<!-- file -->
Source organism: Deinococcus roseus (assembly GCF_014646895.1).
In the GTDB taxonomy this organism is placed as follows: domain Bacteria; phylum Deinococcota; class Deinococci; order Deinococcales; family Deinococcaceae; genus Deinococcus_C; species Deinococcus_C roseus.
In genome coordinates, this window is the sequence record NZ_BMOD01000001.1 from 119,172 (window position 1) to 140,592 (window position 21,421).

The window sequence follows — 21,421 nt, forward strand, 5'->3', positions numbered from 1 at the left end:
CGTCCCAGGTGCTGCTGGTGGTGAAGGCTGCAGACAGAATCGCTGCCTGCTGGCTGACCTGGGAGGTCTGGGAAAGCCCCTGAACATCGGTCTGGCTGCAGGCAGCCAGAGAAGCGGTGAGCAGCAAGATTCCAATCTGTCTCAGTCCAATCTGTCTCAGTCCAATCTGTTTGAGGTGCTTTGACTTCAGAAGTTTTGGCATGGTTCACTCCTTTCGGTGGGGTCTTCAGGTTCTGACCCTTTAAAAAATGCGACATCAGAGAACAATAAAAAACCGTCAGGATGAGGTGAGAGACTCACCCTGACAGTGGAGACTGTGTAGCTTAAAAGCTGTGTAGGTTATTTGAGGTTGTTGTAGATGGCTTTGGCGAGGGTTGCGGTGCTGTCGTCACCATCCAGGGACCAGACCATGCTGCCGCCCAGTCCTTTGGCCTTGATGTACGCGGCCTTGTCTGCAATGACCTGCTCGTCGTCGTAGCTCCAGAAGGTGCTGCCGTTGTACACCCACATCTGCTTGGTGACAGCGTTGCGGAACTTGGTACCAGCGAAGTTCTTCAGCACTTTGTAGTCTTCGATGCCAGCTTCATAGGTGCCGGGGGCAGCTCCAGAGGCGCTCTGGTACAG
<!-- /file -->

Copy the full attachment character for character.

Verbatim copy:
Source organism: Deinococcus roseus (assembly GCF_014646895.1).
In the GTDB taxonomy this organism is placed as follows: domain Bacteria; phylum Deinococcota; class Deinococci; order Deinococcales; family Deinococcaceae; genus Deinococcus_C; species Deinococcus_C roseus.
In genome coordinates, this window is the sequence record NZ_BMOD01000001.1 from 119,172 (window position 1) to 140,592 (window position 21,421).

The window sequence follows — 21,421 nt, forward strand, 5'->3', positions numbered from 1 at the left end:
CGTCCCAGGTGCTGCTGGTGGTGAAGGCTGCAGACAGAATCGCTGCCTGCTGGCTGACCTGGGAGGTCTGGGAAAGCCCCTGAACATCGGTCTGGCTGCAGGCAGCCAGAGAAGCGGTGAGCAGCAAGATTCCAATCTGTCTCAGTCCAATCTGTCTCAGTCCAATCTGTTTGAGGTGCTTTGACTTCAGAAGTTTTGGCATGGTTCACTCCTTTCGGTGGGGTCTTCAGGTTCTGACCCTTTAAAAAATGCGACATCAGAGAACAATAAAAAACCGTCAGGATGAGGTGAGAGACTCACCCTGACAGTGGAGACTGTGTAGCTTAAAAGCTGTGTAGGTTATTTGAGGTTGTTGTAGATGGCTTTGGCGAGGGTTGCGGTGCTGTCGTCACCATCCAGGGACCAGACCATGCTGCCGCCCAGTCCTTTGGCCTTGATGTACGCGGCCTTGTCTGCAATGACCTGCTCGTCGTCGTAGCTCCAGAAGGTGCTGCCGTTGTACACCCACATCTGCTTGGTGACAGCGTTGCGGAACTTGGTACCAGCGAAGTTCTTCAGCACTTTGTAGTCTTCGATGCCAGCTTCATAGGTGCCGGGGGCAGCTCCAGAGGCGCTCTGGTACAG